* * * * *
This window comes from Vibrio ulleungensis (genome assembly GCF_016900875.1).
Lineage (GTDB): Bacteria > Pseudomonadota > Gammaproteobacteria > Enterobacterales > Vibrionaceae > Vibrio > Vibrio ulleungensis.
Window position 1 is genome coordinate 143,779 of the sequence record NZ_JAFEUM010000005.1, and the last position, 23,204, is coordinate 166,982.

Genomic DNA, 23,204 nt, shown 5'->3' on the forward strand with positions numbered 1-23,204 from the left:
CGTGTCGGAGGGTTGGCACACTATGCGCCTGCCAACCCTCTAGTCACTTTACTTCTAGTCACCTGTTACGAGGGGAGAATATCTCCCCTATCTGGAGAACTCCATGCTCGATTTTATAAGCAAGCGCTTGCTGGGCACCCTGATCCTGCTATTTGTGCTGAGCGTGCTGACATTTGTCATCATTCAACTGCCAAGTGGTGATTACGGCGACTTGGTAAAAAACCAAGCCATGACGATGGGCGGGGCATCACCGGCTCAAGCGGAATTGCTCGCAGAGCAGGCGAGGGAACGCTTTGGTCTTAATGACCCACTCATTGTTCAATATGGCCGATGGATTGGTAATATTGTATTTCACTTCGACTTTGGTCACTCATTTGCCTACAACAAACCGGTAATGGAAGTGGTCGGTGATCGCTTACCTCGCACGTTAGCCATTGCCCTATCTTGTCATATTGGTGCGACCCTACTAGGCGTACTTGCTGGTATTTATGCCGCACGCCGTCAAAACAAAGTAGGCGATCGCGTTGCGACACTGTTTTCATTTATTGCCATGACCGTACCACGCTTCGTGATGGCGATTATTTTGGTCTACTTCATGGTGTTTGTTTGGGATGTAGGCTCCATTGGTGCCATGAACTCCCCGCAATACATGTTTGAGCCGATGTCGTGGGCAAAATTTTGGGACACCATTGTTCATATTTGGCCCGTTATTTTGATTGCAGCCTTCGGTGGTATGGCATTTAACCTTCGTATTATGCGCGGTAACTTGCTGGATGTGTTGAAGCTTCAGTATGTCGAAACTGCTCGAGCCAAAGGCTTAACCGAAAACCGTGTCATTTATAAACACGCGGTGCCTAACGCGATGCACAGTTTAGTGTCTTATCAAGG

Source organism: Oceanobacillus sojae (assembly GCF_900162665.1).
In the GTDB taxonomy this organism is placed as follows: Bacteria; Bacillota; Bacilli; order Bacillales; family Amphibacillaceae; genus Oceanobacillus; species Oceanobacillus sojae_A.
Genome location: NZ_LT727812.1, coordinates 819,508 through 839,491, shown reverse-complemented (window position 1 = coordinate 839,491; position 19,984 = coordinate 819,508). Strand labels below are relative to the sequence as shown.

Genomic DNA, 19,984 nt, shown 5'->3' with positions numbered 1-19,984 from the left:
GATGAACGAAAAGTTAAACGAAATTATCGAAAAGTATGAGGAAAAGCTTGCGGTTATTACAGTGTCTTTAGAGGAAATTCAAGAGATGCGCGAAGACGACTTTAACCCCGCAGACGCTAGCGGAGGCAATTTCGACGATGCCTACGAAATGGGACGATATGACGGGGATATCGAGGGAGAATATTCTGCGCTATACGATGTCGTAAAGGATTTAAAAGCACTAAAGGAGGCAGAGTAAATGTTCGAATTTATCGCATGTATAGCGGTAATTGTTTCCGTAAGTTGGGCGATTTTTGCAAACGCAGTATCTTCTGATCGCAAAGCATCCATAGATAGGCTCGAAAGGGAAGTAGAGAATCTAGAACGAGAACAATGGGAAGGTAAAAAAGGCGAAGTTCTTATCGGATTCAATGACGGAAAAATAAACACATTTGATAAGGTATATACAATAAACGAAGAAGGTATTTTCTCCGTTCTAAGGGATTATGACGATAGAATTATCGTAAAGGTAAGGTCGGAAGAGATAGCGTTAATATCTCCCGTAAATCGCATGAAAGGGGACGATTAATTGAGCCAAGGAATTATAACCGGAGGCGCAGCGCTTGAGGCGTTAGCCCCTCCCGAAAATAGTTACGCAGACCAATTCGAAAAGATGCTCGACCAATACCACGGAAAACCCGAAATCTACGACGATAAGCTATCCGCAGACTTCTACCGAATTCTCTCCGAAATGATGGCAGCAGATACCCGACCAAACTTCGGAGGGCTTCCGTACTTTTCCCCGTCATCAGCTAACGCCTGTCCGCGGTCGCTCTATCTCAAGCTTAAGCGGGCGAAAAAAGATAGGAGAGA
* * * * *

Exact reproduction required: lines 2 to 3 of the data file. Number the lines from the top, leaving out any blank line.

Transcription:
Lineage (GTDB): Bacteria > Pseudomonadota > Gammaproteobacteria > Enterobacterales > Vibrionaceae > Vibrio > Vibrio ulleungensis.
Window position 1 is genome coordinate 143,779 of the sequence record NZ_JAFEUM010000005.1, and the last position, 23,204, is coordinate 166,982.